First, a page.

George N. Barnard in Georgia
Barnard opened a studio in Syracuse, New York, in 1854, but a poor economy forced its closure. Finding employment with Edward Anthony's studio in 1859, Barnard worked in New York City on stereoscopes (a double photograph that, when seen through a special viewer, becomes fused into a single image with a three-dimensional quality). Matthew Brady, a famous daguerreotypist with studios in New York and Washington, D.C., hired Barnard as a portrait photographer and sent him to Washington to photograph Abraham Lincoln's 1861 inauguration as president of the United States.
By the late 1850s the daguerreotype had given way to the new collodion process, which required the near proximity of a darkroom, where negatives could be developed on the spot. (Called the "wet plate" process, glass plates coated with a collodion and halide salt mixture were dipped in a silver-nitrate
When the Civil War broke out, Brady formed a crew of cameramen, "Brady's Photographic Corps," to document the conflict and the men who fought in it. In 1862, using a tent or wagon as his darkroom, Barnard produced the earliest known collodion photographs at the site of the Bull Run battle in Virginia.
In December 1863 the veteran photographer returned to the battlefield, this time as the official photographer for the Military Division of the Mississippi, with headquarters in Nashville, Tennessee. Barnard's main function, as an employee of the Topographic Branch of the Department of Engineers, was to duplicate maps and documents and to photograph fortifications and bridges. During
Barnard traveled to the Atlanta front on September 11, 1864, after Sherman had captured the city. Over the next two months he photographed Confederate fortifications, railroad yards, private homes, and city streets. Sherman's troops departed Atlanta in November and marched toward the coast. Barnard took no photographs during the march until he reached Fort McAllister, near Savannah, which Union forces captured in December. He remained in Savannah, duplicating maps of the march route, until late January.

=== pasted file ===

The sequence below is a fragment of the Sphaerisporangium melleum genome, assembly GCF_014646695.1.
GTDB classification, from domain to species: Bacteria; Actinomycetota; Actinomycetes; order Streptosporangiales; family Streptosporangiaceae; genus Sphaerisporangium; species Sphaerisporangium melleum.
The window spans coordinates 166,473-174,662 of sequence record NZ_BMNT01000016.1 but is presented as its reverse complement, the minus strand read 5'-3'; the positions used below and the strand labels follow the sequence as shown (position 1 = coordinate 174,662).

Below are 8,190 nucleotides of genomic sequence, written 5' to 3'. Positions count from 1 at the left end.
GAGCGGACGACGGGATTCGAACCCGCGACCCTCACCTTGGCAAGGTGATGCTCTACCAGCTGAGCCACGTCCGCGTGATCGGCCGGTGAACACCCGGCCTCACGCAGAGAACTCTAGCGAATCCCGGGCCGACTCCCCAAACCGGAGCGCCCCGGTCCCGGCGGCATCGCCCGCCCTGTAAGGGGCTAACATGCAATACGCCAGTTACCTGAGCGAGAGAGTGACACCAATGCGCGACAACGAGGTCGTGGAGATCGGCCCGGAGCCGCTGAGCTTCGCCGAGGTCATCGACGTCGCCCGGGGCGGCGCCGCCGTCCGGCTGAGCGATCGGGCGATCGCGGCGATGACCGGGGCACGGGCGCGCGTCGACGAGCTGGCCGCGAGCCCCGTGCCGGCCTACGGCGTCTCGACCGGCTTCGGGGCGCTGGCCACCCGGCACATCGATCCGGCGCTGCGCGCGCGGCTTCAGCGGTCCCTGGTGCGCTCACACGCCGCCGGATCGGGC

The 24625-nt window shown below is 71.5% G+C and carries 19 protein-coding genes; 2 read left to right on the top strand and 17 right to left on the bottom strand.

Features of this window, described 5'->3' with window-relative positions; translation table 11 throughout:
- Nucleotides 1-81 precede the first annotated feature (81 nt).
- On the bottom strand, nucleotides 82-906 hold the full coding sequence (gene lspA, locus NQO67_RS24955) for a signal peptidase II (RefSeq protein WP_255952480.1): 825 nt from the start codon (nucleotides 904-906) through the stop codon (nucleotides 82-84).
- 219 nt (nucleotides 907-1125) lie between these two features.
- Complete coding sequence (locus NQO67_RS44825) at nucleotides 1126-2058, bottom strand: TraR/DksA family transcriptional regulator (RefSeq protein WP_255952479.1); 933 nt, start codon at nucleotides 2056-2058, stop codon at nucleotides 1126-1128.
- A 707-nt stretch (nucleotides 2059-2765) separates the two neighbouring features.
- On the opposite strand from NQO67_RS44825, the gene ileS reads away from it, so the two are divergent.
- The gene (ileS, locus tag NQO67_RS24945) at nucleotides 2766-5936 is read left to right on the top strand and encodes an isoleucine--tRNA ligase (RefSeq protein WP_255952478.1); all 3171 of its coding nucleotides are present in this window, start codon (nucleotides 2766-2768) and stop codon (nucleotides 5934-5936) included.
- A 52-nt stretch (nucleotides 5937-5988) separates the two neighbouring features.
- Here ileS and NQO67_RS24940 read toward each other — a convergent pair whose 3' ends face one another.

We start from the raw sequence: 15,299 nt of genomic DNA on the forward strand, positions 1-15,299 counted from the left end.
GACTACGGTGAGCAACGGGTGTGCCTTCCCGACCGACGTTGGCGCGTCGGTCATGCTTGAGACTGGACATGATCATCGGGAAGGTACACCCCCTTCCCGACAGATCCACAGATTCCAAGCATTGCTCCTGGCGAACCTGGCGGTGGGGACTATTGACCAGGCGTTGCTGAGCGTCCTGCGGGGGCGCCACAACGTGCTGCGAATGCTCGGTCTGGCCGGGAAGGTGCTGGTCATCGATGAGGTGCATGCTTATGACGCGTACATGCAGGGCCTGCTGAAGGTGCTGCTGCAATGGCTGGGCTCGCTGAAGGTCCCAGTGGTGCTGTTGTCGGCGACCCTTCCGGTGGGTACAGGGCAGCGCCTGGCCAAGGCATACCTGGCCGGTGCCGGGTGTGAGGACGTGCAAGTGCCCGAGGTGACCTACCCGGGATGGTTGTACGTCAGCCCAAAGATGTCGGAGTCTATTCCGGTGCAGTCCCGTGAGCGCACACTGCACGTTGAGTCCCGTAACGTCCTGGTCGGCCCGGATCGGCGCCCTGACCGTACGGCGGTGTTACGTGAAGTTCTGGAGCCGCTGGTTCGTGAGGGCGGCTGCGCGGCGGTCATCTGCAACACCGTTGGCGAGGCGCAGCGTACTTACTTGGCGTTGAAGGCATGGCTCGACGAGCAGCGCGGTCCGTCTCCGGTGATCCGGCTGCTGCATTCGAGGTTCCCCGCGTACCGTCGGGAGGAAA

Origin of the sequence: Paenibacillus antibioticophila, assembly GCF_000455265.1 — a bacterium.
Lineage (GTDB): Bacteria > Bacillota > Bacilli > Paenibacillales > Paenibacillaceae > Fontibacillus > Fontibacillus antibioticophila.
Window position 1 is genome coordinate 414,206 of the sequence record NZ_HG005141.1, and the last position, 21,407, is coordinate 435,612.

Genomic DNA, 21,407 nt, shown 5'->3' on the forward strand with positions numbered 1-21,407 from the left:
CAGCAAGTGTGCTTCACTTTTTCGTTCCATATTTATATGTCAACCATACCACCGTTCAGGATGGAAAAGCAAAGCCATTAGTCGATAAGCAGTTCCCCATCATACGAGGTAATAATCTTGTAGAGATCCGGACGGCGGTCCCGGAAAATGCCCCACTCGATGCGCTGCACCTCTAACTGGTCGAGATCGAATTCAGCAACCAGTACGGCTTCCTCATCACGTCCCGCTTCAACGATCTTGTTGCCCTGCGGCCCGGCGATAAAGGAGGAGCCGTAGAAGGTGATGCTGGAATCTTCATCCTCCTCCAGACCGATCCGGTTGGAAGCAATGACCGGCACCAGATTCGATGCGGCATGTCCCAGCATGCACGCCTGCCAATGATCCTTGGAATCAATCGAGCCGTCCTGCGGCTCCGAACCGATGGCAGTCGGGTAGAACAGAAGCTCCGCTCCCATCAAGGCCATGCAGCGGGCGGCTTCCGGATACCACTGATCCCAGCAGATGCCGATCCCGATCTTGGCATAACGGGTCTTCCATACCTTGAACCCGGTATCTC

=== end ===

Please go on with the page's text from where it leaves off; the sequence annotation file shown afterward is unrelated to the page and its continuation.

One of these photographs depicts the death site of Union general James B. McPherson. While surveying the Union lines along the outskirts of Atlanta on July 22, 1864, McPherson, surprised by several Confederate troops, ignored their call to surrender. Attempting to escape on horseback into the trees, he was struck in the back by a rifle bullet, dying within minutes.
By 1869 Barnard had established a new studio in Chicago, Illinois, but it was destroyed in the great fire of 1871. Using borrowed equipment, he then recorded the process of rebuilding the city in a series of photographs that recall his Civil War scenes. He went on to promote the new gelatin dry process in collaboration with George Eastman in New York and later opened a studio in Painesville, Ohio, in 1884. Barnard died at his daughter's home in New York, on February 4, 1902, not far from his first studio.
George N. Barnard, Photographic Views of Sherman's Campaign (New York: Dover, 1977).
Keith F. Davis, George N. Barnard: Photographer of Sherman's Campaign (Kansas City, Mo.: Hallmark Cards, 1990).
Cindy Schmid, University of Georgia
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